MADISON, Wis. — State Senator Glenn Grothman, a close confederate of Gov. Scott Walker, convened a legislative committee hearing today on legislation he authored to repeal a nearly century-old day of rest requirement for manufacturing industry employees. In testimony to the committee opposing Senate Bill 508, One Wisconsin Now Executive Director Scot Ross suggested several positive alternatives, if the goal is to truly help workers bring home a bigger paycheck.
Ross commented, “While Sen. Grothman may be determined to do the bidding of the big business lobbyists and add the weekend to the list of things he’d like to repeal, like the Martin Luther King, Jr. holiday and myriad voter rights, hopefully his colleagues will have the common sense to apply their efforts elsewhere and actually try to help the people they represent.”
Since the early 20th century, Wisconsin had a state law on the books requiring workers in the manufacturing sector be given twenty-four hours of consecutive rest in every seven days of work. Senate Bill 508, introduced by Grothman and State Assembly Representative Mark Born would repeal this worker protection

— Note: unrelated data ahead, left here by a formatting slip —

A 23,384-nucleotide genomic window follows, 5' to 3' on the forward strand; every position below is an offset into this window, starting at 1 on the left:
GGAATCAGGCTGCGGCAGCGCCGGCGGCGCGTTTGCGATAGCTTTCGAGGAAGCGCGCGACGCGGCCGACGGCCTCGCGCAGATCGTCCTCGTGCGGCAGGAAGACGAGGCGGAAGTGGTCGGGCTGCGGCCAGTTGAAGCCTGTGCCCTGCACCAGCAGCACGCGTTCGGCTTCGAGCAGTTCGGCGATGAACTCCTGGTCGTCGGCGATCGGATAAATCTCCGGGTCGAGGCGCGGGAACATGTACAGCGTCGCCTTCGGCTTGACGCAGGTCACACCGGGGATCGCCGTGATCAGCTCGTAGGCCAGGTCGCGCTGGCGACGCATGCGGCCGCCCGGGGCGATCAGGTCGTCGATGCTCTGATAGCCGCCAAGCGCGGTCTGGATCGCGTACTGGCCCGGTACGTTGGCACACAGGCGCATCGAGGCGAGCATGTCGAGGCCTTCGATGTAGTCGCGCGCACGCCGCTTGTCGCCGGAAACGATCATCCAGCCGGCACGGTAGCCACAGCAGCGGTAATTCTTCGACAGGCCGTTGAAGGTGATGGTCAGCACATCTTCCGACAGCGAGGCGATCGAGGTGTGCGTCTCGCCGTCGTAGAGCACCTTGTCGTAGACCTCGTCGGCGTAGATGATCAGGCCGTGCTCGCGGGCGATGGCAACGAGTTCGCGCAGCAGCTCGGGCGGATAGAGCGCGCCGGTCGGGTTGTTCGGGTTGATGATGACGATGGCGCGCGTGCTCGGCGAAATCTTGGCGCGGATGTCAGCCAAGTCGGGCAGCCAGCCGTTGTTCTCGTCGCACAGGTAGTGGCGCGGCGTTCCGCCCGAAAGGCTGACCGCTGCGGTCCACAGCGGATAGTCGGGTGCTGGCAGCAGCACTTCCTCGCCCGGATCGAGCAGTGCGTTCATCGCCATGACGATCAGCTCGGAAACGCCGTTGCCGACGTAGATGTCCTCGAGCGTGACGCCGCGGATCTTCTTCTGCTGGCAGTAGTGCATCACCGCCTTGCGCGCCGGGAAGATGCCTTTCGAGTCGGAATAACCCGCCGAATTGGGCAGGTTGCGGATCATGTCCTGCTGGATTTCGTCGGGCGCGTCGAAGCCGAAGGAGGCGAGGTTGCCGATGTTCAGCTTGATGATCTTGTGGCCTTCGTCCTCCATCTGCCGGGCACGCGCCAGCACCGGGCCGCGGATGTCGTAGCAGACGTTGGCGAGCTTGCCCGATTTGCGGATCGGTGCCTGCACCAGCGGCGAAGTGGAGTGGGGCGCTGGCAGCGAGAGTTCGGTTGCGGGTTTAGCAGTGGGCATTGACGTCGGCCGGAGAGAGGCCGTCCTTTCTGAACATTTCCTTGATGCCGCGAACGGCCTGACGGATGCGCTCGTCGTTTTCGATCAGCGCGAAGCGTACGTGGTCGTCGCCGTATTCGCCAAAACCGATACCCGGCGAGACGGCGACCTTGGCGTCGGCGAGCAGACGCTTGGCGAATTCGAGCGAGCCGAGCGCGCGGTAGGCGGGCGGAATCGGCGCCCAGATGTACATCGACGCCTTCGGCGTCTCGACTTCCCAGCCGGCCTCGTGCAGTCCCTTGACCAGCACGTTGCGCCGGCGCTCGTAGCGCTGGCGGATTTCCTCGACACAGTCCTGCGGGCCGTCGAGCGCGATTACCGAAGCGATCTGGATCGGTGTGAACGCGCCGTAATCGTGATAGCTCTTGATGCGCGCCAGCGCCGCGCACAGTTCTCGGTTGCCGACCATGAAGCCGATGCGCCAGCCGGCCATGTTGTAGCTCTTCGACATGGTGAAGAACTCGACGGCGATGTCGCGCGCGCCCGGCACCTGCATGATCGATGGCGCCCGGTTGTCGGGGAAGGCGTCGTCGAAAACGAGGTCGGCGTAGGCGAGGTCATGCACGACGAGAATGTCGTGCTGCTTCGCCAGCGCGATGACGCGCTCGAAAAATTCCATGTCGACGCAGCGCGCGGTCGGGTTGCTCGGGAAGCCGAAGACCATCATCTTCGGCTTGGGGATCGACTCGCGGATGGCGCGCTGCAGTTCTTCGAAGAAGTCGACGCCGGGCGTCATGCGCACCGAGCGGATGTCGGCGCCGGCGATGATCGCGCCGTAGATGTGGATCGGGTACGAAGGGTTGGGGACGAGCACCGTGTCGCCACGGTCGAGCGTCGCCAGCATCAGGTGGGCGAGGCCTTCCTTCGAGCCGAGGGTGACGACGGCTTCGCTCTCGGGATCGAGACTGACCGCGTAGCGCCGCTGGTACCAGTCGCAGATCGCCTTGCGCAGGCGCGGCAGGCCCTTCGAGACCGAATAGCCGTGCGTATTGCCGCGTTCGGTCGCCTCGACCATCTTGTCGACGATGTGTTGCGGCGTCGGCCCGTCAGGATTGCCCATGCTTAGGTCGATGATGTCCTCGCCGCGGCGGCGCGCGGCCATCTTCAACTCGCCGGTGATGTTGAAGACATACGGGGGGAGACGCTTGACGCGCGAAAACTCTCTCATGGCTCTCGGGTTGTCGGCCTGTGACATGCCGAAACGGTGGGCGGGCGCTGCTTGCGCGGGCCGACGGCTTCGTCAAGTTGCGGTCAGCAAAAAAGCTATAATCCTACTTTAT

In public statements that were later found to be misleading, Sen. Grothman claimed that, “all sorts of people want to work seven days a week.” Subsequently it was reported that Grothman and co-author Rep. Mark Born were approached by the state big business lobby, the Wisconsin Manufacturers and Commerce, and encouraged to author their bill to repeal the weekend.
Ross noted that pro-active measures like taking up legislation to increase the state minimum wage, undo the cuts made by to the Earned Income Tax Credit in 2011 or restore the state equal pay law repealed by Gov. Walker and the Republican majority legislature would be more effective ways to help state workers.
He concluded, “While things like boosting the minimum wage, restoring equal pay protection or rescinding a Republican tax hike on working families may not be on the to-do list for the big business lobby, any one of them would do a lot more for the working people in this state than repealing this modest protection of the weekend.”